UFC 273 takes place in Jacksonville, Florida this Saturday, with two title fights topping the card at the VyStar Veterans Memorial Arena.
In the main event, Alexander Volkanovski defends the men’s featherweight title against the “Korean Zombie” Chan Sung Jung, after the co-main event sees interim men’s bantamweight champion Petr Yan seek to unify the division’s belts with Aljamain Sterling.
Sterling dethroned Yan last March when the Russian was disqualified for throwing and landing an illegal knee on the Jamaican-American, before Yan won the interim title against Cory Sandhagen in a fight of the year contender in October.
Ahead of Saturday’s two title fights, the most-hyped prospect in the UFC faces his toughest challenge yet. Khamzat Chimaev, unbeaten at 10-0 with 10 finishes, takes on former title challenger Gilbert Burns in a welterweight clash that has drawn fans’ attention more than either of this weekend’s championship bouts.
Here, we take a look at the narratives behind the three biggest bouts at UFC 273.
Gilbert Burns vs. Khamzat Chimaev
This bout has captured the imagination of more fans than even the two title fights, with followers of the sport desperate to find out whether Chimaev is as genuine of a contender as some believe. The Swedish-born Russian is 4-0 in the UFC and 10-0 overall; all of his wins from him have come via finish and he has remarkably absorbed just one significant strike in the promotion. He has suffocating wrestling skills and easily-generated knockout power.
Last time out, in October, the 27-year-old faced a step-up in competition in Li Jingliang, yet slammed the “Leech” to the mat while talking to UFC president Dana White through the fence, before choking Jingliang out cold. That was as much of a statement as Chimaev could have made against his first top-15 opponent.
Now, however, he will face the third-ranked welterweight in the UFC. It is a remarkable leap but a win would solidify Chimaev’s status as a title contender, a status that has stemmed from the manner of his victories rather than the caliber of his opponents.
Here, though, the “Wolf” has the chance to produce another performance of that ilk but against a former title challenger. This is an intriguing match-up. Burns is such a versatile combatant and even dropped champion Kamaru Usman in their clash last year. The Brazilian has heavy hands and is a world-class jiu-jitsu practitioner.
If Chimaev runs through Burns, we are looking at one of the most stunning rises in the history of the UFC – perhaps the single most stunning, and that is no hyperbole. Even if he narrowly beats Burns, he will have established himself as worthy of a title shot.
Aljamain Sterling vs. Petr Yan
There is a compelling backstory to this fight. Last year, Sterling fought at an electric but unsustainable pace to arguably win the first two rounds against Yan, who then began to take over and pull away in the third and fourth. The Russian was landing shots at will and taking down the wrestling specialist with ease, and Sterling appeared to have nothing left.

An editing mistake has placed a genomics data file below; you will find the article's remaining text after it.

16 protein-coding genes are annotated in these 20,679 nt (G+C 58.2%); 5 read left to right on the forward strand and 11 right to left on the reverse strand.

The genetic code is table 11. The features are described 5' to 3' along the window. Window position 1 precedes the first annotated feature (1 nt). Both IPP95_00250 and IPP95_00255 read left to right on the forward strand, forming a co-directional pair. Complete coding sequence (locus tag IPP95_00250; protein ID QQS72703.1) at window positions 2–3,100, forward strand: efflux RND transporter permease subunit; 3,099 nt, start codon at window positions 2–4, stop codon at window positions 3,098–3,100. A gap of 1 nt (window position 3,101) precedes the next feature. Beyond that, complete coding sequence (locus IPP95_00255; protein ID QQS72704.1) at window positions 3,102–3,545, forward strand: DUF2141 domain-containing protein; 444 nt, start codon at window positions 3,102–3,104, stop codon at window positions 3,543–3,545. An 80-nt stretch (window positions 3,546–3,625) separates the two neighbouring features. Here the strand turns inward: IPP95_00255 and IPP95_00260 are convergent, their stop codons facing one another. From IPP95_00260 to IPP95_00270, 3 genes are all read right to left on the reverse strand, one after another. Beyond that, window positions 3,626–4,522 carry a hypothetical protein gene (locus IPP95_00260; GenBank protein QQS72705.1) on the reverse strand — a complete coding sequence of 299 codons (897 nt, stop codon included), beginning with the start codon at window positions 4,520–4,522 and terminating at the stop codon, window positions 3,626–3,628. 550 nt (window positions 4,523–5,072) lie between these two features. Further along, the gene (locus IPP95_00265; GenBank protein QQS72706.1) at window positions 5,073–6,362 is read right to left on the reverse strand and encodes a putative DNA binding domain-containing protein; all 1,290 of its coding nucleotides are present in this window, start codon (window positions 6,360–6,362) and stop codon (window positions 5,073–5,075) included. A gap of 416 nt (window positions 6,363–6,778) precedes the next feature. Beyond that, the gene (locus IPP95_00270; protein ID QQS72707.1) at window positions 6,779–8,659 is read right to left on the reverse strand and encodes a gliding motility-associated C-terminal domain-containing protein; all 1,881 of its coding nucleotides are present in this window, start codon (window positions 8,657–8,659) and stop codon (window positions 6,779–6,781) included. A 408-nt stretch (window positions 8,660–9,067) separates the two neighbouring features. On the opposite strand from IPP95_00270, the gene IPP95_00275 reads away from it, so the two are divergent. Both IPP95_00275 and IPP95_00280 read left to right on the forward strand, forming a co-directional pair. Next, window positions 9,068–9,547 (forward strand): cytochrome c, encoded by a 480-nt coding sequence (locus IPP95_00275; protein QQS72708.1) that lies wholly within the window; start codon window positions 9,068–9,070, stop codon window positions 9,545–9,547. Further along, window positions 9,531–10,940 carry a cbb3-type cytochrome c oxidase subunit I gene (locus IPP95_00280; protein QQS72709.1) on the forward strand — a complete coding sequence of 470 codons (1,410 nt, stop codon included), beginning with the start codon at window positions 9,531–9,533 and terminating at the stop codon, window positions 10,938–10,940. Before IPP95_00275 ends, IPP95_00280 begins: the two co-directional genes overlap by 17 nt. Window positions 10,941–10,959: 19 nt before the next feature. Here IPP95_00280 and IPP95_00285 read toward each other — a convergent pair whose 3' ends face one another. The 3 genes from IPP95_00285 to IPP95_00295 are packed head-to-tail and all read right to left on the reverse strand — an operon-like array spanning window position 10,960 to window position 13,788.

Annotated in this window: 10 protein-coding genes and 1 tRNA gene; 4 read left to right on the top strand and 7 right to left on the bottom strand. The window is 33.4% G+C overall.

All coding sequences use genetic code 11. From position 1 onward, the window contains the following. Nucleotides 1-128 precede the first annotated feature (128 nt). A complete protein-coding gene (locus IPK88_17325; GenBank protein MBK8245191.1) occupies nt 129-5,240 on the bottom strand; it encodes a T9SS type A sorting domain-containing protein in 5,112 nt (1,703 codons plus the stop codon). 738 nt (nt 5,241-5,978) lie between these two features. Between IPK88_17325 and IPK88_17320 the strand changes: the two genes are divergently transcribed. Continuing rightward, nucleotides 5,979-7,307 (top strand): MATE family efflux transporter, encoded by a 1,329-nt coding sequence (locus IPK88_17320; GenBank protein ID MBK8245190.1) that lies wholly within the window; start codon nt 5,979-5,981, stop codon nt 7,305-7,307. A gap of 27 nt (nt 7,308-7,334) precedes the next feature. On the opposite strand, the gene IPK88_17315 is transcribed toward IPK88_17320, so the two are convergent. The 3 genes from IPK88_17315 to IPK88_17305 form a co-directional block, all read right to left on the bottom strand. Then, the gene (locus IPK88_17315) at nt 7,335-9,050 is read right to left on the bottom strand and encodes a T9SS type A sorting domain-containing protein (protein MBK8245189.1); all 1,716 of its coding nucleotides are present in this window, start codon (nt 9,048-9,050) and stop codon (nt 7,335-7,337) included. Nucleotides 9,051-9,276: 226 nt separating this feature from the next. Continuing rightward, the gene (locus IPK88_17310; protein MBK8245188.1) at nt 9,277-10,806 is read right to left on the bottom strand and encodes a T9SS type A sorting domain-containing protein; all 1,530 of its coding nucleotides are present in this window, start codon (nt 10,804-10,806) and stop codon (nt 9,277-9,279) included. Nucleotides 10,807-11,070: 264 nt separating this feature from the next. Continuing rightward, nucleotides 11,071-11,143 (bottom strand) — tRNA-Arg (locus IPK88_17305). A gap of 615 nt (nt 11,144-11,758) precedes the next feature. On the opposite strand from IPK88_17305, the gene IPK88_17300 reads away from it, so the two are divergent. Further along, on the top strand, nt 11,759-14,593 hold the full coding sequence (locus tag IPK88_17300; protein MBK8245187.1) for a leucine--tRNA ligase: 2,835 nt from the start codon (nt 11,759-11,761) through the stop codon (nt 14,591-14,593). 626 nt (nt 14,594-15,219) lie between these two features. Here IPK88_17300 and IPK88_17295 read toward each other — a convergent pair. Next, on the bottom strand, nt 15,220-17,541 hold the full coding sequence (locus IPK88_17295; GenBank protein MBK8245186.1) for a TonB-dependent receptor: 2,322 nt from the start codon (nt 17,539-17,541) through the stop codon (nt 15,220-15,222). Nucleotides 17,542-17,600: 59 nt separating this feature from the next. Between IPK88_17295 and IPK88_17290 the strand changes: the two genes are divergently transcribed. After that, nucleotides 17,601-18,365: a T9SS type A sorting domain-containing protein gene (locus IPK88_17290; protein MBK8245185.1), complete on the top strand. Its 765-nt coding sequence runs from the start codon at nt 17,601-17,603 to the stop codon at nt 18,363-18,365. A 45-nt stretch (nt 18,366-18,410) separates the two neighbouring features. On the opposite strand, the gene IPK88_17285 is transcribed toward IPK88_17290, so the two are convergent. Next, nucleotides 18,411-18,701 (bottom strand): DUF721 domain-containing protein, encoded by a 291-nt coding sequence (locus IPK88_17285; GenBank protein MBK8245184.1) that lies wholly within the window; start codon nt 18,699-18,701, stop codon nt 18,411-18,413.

The consensus was that a Yan victory was inevitable, until the champion landed a knee to the head of a downed Sterling, thus losing the fight and belt via disqualification.
Yan is one of the most adept strikers in the UFC and has terrific takedown defense and even respectable wrestling offense. He is seen as one of the best fighters in the promotion and exhibited the extent of his abilities in his thrilling points win against Sandhagen late last year.
Now, most fans believe Yan will claim the victory over Sterling that he was closing in on in their first meeting. Many think the interim champion will do so with ease. But it is worth looking at Sterling’s early success from their first clash; even if Yan was content to let the Jamaican-American expend his energy from him, Sterling was picking up points, and the defending champion can learn from his mistakes from him from that contest to make this bout more competitive than many fans expect.
Alexander Volkanovski vs ‘Korean Zombie’
Volkanovski (23-1) will make his third defense of the belt he won from Max Holloway, whom he was originally scheduled to face earlier this year. The Hawaiian, whom Volkanovski outpointed to win the belt and later beat via decision again to retain it, was set for a trilogy bout with the Australian until an injury ruled Holloway out. Sung Jung (17-6) was drafted in as a replacement despite his slightly patchy record in recent years.
Since returning from a four-year absence in 2017, the “Korean Zombie” has gone 4-2 in the UFC, beating Dan Ige last time out to rebound from a loss to Brian Ortega. Ige is a talented fighter but not (yet) considered an elite featherweight, while Ortega has twice challenged for the belt, so veteran Sung Jung’s credentials for a title fight have been questioned.
In fact, the 35-year-old challenged then-champion Jose Aldo in 2013 and was stopped by the Brazilian in Sung Jung’s final fight before leaving MMA to undertake his compulsory stint of military service in South Korea.
It would certainly be an upset if the striking specialist were to overcome the well-rounded Volkanovski, who has won 20 fights in a row, this weekend. The consensus is that the champion will win on points, having done just that in his last four fights – with his second win against Holloway proving controversial with fans, who were keen to see the Hawaiian again attempt to regain the title from Volkanovski, 33.
That trilogy contest will surely come next, if Volkanovski beats Sung Jung as expected.